For years, the government of Israel has resisted calls by Conservative and Reform Jews to end the Orthodox monopoly on all religious issues in Israel. This week, Prime Minister Ehud Barak became their biggest champion.
Of all Israel’s “red-line” issues on which there can be no compromise in negotiations with the Palestinians, “the reddest line” is not Jerusalem, as commonly believed, but accepting Palestinian refugees, according to Yossi Beilin, Israel’s minister of justice.
Beilin, well known for his dovish views on and longstanding involvement in the peace process, is adamant in asserting that Israel cannot take in refugees claiming a right of return, and still maintain its Jewish character.
As criticism mounted this week against a top Israeli rabbi for comments which seemed to blame Holocaust victims for their own murders, the ultra-Orthodox Shas Party spiritual leader found support in an unexpected quarter.
American Rabbi Ronald Price, the head of a moderate Jewish group, told The Jewish Week that Rabbi Ovadia Yosef’s volatile words have been badly misunderstood, and unnecessarily prompted a firestorm of negative reaction from Israeli officials, American Jewish organizations and Holocaust memorial representatives.
James Besser |
Whether this week’s dramatic Camp David summit between Israel and the Palestinians succeeds or ends in rancorous failure, the results could be difficult for American Jews to swallow.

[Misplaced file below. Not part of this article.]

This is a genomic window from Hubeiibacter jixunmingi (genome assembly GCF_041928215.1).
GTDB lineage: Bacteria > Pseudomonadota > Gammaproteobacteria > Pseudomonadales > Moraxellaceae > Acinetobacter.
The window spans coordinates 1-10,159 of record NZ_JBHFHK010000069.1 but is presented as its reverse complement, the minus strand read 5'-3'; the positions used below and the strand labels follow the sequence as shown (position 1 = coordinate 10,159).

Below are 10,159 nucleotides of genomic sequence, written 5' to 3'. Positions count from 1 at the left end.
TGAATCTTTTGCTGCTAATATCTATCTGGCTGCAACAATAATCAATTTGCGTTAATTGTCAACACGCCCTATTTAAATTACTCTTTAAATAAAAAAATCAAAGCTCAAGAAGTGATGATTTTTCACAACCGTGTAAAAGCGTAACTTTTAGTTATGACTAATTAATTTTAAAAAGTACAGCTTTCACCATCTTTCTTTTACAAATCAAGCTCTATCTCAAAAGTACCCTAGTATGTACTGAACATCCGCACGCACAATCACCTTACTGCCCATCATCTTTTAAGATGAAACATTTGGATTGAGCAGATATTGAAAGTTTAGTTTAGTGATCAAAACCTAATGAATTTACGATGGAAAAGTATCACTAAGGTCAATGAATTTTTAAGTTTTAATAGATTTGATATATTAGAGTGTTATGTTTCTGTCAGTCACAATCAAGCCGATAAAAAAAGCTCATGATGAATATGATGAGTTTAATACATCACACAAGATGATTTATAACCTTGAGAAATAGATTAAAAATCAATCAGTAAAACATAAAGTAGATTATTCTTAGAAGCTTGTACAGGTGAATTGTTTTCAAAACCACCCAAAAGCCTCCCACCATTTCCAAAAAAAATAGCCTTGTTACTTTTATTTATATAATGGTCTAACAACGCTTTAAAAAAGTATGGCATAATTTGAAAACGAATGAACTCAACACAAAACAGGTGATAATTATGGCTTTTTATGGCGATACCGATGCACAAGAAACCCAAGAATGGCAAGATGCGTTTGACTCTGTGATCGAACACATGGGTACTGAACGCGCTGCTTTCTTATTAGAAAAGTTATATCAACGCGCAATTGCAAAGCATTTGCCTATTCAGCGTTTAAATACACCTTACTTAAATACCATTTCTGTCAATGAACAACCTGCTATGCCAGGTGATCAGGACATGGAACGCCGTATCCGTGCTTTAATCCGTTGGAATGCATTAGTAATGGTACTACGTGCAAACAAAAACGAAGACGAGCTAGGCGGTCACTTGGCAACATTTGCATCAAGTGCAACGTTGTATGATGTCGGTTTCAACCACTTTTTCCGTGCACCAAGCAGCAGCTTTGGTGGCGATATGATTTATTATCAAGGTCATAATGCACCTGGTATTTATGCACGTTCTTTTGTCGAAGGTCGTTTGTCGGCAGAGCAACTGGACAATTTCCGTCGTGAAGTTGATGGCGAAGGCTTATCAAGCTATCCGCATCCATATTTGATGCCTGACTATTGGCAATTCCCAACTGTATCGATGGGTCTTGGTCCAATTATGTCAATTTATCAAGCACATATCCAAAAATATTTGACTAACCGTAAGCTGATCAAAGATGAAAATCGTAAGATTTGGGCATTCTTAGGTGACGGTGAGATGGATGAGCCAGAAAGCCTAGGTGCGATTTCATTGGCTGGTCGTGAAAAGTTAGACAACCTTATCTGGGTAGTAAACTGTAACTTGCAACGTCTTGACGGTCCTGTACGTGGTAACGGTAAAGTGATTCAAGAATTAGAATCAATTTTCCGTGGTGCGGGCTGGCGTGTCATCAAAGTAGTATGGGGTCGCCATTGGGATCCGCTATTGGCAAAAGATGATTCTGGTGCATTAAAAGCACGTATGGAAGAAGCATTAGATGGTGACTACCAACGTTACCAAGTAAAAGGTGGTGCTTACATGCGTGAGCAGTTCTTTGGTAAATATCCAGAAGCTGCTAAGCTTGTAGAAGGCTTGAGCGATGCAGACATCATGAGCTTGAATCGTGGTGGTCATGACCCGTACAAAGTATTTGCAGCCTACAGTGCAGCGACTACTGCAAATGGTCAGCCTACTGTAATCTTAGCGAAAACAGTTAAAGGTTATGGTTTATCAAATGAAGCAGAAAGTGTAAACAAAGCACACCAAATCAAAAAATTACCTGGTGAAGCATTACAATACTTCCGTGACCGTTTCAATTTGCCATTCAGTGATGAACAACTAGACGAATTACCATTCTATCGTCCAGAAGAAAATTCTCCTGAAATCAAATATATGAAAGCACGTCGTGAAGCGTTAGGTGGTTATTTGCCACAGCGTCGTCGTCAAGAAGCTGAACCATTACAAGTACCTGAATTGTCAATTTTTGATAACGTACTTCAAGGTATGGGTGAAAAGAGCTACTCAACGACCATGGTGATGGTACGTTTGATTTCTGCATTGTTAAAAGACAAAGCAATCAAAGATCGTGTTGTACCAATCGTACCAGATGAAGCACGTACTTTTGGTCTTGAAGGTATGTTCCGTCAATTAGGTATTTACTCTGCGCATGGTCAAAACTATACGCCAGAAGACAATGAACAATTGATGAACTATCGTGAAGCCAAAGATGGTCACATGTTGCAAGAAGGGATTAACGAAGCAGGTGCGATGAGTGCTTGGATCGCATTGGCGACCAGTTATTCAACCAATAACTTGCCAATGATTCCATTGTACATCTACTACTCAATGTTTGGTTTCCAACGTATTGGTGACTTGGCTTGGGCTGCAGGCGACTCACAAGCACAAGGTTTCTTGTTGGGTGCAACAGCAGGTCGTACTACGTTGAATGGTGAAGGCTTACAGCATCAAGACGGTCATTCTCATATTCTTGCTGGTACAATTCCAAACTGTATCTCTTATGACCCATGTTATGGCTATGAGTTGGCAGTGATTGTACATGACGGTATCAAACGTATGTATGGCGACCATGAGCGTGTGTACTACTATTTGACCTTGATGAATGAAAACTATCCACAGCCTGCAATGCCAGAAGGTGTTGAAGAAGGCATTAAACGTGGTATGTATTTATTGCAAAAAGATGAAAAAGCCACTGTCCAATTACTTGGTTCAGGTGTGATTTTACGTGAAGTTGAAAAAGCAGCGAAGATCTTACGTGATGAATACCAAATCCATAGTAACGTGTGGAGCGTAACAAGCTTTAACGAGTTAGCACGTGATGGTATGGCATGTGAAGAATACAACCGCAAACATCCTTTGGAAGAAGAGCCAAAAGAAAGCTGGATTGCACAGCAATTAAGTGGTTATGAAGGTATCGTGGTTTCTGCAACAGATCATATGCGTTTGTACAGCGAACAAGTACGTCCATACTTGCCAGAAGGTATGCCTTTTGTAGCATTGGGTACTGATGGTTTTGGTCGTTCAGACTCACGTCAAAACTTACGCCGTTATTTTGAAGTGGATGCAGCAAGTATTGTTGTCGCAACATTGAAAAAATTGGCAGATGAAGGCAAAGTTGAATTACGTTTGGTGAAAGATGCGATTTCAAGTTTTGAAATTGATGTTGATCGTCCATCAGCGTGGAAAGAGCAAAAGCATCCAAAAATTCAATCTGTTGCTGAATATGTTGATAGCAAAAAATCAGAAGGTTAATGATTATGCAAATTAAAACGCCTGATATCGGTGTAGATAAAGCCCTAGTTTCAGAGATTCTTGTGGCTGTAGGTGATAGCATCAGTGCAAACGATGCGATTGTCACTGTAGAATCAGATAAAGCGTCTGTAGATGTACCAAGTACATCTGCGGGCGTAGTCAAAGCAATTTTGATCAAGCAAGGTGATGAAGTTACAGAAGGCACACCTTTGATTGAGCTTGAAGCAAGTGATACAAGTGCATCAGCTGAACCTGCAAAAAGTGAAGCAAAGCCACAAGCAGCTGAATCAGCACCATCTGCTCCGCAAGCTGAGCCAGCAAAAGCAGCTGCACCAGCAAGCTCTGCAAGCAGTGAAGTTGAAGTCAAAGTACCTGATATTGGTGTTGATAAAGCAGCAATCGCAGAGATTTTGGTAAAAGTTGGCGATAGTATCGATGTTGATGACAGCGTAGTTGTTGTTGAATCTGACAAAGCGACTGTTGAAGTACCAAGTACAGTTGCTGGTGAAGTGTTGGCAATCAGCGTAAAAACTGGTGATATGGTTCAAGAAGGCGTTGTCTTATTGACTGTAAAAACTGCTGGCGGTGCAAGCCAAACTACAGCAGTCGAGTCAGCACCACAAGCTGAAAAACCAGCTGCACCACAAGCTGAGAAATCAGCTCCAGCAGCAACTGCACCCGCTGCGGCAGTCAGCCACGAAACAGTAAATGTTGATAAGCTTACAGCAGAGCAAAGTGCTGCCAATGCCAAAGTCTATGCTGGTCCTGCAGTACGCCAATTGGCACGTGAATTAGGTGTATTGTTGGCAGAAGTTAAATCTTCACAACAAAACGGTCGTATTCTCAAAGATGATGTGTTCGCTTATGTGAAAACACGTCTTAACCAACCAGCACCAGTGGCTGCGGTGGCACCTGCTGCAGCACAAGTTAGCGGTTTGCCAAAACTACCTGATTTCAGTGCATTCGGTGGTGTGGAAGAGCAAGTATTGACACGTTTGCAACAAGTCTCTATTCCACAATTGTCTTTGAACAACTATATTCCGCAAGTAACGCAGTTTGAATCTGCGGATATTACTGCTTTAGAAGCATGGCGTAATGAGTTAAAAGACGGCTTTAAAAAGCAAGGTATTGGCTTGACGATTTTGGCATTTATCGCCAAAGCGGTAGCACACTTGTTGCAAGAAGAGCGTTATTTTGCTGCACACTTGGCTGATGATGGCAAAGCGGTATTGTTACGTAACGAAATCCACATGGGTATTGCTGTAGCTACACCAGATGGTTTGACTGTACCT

But Jewish leaders here say Prime Minister Ehud Barak and his government have done little to prepare the community for the emotional jolts if Israel makes the expected deep concessions on bedrock issues such as Jerusalem and borders.
A spate of vandalism against Reform and Conservative Judaism in Israel has non-Orthodox leaders worried about a new, intensified level of physical violence against them by Orthodox opponents.
The concern by both American and Israeli leaders is being expressed following a window-breaking attack last week against the Reform movement’s Hebrew Union College in Jerusalem — the second attack at HUC in less than a month.
Two weeks ago, vandals torched a Conservative synagogue in Jerusalem’s Ramot neighborhood.
In a stepped-up response to the 13 Iranian Jews charged with spying for Israel — 10 of whom were convicted last week — the organized Jewish community is planning its first rally at noon Monday to protest the charges. Until now, it has restricted its public events to prayer vigils.